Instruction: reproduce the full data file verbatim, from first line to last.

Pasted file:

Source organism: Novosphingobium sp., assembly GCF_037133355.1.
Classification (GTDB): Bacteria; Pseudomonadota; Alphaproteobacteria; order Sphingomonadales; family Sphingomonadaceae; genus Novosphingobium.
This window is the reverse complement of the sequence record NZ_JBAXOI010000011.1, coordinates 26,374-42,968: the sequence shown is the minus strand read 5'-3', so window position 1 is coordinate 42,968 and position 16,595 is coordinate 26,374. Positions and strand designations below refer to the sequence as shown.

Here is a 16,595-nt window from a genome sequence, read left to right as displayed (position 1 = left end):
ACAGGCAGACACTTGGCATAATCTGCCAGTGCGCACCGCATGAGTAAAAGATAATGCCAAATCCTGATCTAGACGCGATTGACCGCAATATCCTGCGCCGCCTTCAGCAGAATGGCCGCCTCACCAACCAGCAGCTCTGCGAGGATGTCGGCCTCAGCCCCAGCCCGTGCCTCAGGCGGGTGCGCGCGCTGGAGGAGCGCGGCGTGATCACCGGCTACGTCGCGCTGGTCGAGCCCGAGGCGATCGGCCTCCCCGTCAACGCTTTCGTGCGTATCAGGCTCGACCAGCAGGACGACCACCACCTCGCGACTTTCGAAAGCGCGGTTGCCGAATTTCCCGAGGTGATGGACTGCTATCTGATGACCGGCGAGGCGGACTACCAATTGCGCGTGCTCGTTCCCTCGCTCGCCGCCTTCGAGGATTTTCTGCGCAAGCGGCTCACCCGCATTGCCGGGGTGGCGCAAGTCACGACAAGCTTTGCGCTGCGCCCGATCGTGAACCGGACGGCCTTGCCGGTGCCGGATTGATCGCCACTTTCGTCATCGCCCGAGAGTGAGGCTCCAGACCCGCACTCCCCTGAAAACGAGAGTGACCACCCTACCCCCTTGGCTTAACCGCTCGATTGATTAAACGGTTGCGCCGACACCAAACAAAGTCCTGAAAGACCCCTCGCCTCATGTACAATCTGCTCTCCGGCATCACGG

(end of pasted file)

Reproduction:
Source organism: Novosphingobium sp., assembly GCF_037133355.1.
Classification (GTDB): Bacteria; Pseudomonadota; Alphaproteobacteria; order Sphingomonadales; family Sphingomonadaceae; genus Novosphingobium.
This window is the reverse complement of the sequence record NZ_JBAXOI010000011.1, coordinates 26,374-42,968: the sequence shown is the minus strand read 5'-3', so window position 1 is coordinate 42,968 and position 16,595 is coordinate 26,374. Positions and strand designations below refer to the sequence as shown.

Here is a 16,595-nt window from a genome sequence, read left to right as displayed (position 1 = left end):
ACAGGCAGACACTTGGCATAATCTGCCAGTGCGCACCGCATGAGTAAAAGATAATGCCAAATCCTGATCTAGACGCGATTGACCGCAATATCCTGCGCCGCCTTCAGCAGAATGGCCGCCTCACCAACCAGCAGCTCTGCGAGGATGTCGGCCTCAGCCCCAGCCCGTGCCTCAGGCGGGTGCGCGCGCTGGAGGAGCGCGGCGTGATCACCGGCTACGTCGCGCTGGTCGAGCCCGAGGCGATCGGCCTCCCCGTCAACGCTTTCGTGCGTATCAGGCTCGACCAGCAGGACGACCACCACCTCGCGACTTTCGAAAGCGCGGTTGCCGAATTTCCCGAGGTGATGGACTGCTATCTGATGACCGGCGAGGCGGACTACCAATTGCGCGTGCTCGTTCCCTCGCTCGCCGCCTTCGAGGATTTTCTGCGCAAGCGGCTCACCCGCATTGCCGGGGTGGCGCAAGTCACGACAAGCTTTGCGCTGCGCCCGATCGTGAACCGGACGGCCTTGCCGGTGCCGGATTGATCGCCACTTTCGTCATCGCCCGAGAGTGAGGCTCCAGACCCGCACTCCCCTGAAAACGAGAGTGACCACCCTACCCCCTTGGCTTAACCGCTCGATTGATTAAACGGTTGCGCCGACACCAAACAAAGTCCTGAAAGACCCCTCGCCTCATGTACAATCTGCTCTCCGGCATCACGG